Kids man the roadblock on Avenida de la Cultura, a main thoroughfare that stretches from the historic center of Cuzco to the suburbs to the east. Private cars were allowed through, albeit with plenty of whistling and yelling at the drivers.
The road was transformed into a large soccer field.Although Peru has had a healthy economic growth rate in the past few years (9% in 2007), the gains have mostly been in the coastal areas and the south. The Andean highlands and the Amazon region still see a large amount of poverty, and prices for gas and food have seen a dramatic increase lately.
In Lima, Mario Huamán, the secretary general of the General Confederation of Peruvian Workers, which organized the work stoppage, called out to the increasingly unpopular president of Peru, "Listen, Alan García, the kitchen pot is empty. The pot is empty because of you!" García is accused of selling out his socialist roots in order to enrich the oligarchy of Peru. (Today, Bloomberg announced that Peru's central bank is raising the benchmark rate in an effort to control inflation, which was at 5.71% last month; the bank has already raised the rate four times previously this year.)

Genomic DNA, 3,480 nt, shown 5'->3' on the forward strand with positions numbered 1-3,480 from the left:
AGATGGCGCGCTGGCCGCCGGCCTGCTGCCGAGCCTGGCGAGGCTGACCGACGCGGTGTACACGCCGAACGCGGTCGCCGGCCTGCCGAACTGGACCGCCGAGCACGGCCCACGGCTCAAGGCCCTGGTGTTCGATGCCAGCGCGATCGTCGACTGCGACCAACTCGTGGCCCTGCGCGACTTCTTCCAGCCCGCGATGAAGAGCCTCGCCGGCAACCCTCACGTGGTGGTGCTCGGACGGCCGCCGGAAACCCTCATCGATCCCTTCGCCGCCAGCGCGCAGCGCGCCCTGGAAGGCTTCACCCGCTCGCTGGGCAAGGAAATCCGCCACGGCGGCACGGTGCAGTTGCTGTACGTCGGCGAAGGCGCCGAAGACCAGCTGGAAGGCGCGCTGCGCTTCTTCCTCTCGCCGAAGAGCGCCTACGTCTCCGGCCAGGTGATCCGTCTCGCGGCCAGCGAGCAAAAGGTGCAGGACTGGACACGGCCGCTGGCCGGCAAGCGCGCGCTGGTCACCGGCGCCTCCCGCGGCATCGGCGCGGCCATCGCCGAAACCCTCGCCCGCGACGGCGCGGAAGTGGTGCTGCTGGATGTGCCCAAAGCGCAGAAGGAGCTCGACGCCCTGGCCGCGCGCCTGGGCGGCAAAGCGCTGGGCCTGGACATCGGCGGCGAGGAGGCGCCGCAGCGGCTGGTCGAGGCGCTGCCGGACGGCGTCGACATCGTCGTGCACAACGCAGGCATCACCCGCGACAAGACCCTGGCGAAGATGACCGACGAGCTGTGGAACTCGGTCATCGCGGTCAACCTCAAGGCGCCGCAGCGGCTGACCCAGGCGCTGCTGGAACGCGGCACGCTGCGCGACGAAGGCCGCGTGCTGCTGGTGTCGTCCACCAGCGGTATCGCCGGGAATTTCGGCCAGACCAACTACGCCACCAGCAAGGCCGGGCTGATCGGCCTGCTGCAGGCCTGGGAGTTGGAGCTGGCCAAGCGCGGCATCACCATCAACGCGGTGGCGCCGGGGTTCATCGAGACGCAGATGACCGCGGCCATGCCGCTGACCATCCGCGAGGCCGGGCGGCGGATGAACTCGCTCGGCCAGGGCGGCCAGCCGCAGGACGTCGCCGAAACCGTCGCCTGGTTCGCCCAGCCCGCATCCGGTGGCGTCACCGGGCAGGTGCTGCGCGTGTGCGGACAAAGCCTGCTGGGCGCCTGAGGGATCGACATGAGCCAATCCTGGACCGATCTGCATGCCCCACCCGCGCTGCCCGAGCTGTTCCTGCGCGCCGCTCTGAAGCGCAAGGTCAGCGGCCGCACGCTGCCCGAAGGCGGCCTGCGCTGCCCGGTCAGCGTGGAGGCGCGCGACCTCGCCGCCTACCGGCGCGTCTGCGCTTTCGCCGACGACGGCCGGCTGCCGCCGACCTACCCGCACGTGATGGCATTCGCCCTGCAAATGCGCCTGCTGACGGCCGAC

All in all, the strike was a low-key affair. With the sun in the late afternoon providing warmth, most Cusqueños I ran into seemed to be enjoying a midweek day off with their friends and family. There was no violence that I witnessed, even when cars ran through the roadblocks. Kids would just gather up more rubble after the cars drove through, in an attempt to stop the next vehicle that might be tempted to drive through.
Postscript: Predictably, García cast partial blame for the strike on Venezuela's and Bolivia's respective presidents, Hugo Chavez and Evo Morales, alluding to them in his statement, "They say we should be an Andean, Aymaran, Bolivarian republic, and some want to do this by force."